Pianists Ran Dank and Soyeon Kate Lee at Dayton Art Institute
By CC Hutten
Photo: Pianists Soyeon Kate Lee and Ran Dank will present their first Vanguard Concerts performance as a married couple; photo: Lisa-Marie Mazzucco
The Vanguard Concert series at the Dayton Art Institute is the only chamber music series in the United States to have lasted over 50 years.
On Saturday, March 15, at 8 p.m., the Dayton Art Institute is bringing in yet another top-tier act – piano duo Ran Dank and Soyeon Kate Lee. The recently-married couple will perform pieces from Brahms’ Opus 39 waltzes, as well as Igor Stravinsky’s ballet, The Rite of Spring – scored for four hands on a single keyboard.
“The audience can expect some fireworks,” said George Houk, who has written the concert programs for the Vanguard Concerts since its genesis in 1962. Houk has also authored a book on the history of the Vanguard music series in honor of its 50th anniversary, called “Innocent Impresarios.”
Lee, the first-prize winner of the 2010 Naumburg International Piano Competition, earned her bachelor’s, master’s and artist diploma degrees at the Julliard School, while also wining every award granted to a pianist. According to her official website, soyeonkatelee.com, she is frequently hailed by The New York Times and The Washington Post as a rich, lively artist with a stunning performance.
Dank first came to Vanguard Concerts in 2010, after a harsh winter of few musical performances at the Dayton Art Institute, due to inclement weather. He began studying piano when he was seven years old, graduated from Tel Aviv University with a bachelor’s degree and earned his master’s degree from the Julliard School. There, he studied with pianists with “Vanguard credentials” and international fame, such as Emanuel Ax and Joseph Kalichstein.
As a young piano prodigy from Israel with a Young Concert Artists International prize, Dank stole the show with his talent and initiative, and will continue to do so at the Dayton Art Institute for years to come.
Dank and Lee, both in their early 30s, have performed at the Dayton Art Institute a number of times, but this show will be the first with Vanguard Concerts as a married couple.
The concert opens with Dank and Lee performing Brahms’ Opus 39 waltzes.
“Brahms was a German composer of the second half of the 19th century, whose waltzes are, you might say, ‘easy listening’ compared to the music yet to come in this program,” Houk said.
Following the waltzes, Lee will be playing two compositions by Russian composer Alexander Scriabin: “Nocturn for the left hand,” and “Impromptu in B-flat minor,” as well as the ballet music for Igor Stravinsky’s “Firebird,” transcribed for piano by Guido Agosti. Next, Dank will play four Chopin pieces and close the first portion of the program with Mendelssohn’s well-known “Wedding March.”
“It’s his tribute to Soyeon Kate Lee, who became his wife only a couple of months ago,” Houk said.
After the intermission, the two will play the whole score of Igor Stravinsky’s ballet, The Rite of Spring, scored for four hands on one keyboard.
“The real fireworks piece will be The Rite of Spring,” Houk said. “It turned the world upside down, because it was hardly considered music back then.”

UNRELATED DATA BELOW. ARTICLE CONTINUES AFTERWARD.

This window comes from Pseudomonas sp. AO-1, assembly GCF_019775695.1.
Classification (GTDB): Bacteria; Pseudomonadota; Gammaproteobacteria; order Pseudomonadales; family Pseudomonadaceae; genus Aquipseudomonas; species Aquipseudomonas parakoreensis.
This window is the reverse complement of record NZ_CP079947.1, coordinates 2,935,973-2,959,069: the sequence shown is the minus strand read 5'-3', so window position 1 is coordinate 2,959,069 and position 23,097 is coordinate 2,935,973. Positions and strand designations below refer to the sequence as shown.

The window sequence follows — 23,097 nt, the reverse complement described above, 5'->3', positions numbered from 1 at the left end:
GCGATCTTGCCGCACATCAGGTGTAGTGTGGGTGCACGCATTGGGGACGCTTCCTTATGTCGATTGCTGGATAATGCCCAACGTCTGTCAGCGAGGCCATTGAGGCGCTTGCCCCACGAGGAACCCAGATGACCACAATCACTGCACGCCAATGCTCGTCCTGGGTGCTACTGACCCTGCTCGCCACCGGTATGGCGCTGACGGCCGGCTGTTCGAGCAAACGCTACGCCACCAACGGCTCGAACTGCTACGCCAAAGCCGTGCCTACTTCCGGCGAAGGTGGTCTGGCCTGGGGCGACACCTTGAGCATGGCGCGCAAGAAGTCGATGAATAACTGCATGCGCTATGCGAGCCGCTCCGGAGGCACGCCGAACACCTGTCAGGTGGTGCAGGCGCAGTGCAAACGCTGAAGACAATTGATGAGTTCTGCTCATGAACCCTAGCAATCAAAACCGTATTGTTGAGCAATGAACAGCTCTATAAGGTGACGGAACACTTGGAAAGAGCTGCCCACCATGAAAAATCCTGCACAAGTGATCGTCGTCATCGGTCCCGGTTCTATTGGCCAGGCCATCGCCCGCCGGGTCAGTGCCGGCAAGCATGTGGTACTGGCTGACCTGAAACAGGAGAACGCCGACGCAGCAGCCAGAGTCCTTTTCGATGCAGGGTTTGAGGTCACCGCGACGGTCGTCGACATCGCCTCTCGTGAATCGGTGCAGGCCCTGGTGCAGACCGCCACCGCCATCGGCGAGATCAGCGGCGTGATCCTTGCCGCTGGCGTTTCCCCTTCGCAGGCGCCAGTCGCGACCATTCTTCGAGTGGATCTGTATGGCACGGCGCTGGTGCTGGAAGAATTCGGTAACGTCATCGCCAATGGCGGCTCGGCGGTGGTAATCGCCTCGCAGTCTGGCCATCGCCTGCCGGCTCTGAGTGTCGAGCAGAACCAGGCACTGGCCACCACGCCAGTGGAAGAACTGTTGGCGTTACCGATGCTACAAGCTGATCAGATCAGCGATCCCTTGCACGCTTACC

Full of dissonance and banging chords, Stravinsky’s piece is famous for being incredibly challenging to play.
“Stravinsky arranged this four-hands version, although the original performance of that ballet, in Paris just one-hundred years ago, featured a full orchestra,” Houk said. “The work was considered so avant-garde, so dissonant, that critics assailed it, the audience shouted curses and started fistfights and it was considered the work of a madman. Now, it’s almost a standard.”
The Vanguard Concerts prides itself in bringing top artists to the Dayton area. Almost every artist featured has won top awards and is sought after to perform all over the world.
“[We’re] looking for vanguard ensembles that are lively and more imaginative because the people who started this are old,” Houk said. “I’d like to see a lot of younger faces.”
When Young Concert Artists – an organization that searches the world to discover rising talents headed for the top – partnered with Vanguard Concerts, the program began approaching local schools like Oakwood and Fairmont High Schools to try to appeal to a younger audience. Young Concert Artists performed mini-concerts and demonstrations at the schools in order to try to raise interest in chamber music.
“[We] want chamber music to be universal,” Houk said.
A typical Vanguard Concert season is put together by series founder Elana Bolling, and usually includes a string quartet, a number of piano soloists, a violin soloist accompanied by a pianist and, often, a large ensemble performance.
“We are preparing for next season as we speak,” Houk said. “Arrangements have to be made with touring artists well enough in advance, to make sure we don’t have a program during other events competing for a very limited audience.”
The Vanguard Concert series presents Ran Dank and Soyeon Kate Lee Saturday, March 15 at 8 p.m. at the Dayton Art Institute, 456 Belmonte Park North. For tickets or more information, please call 937.223.4278 or visit daytonartinstitute.org.
Reach DCP freelance writer CC Hutten at CCHutten@DaytonCityPaper.com.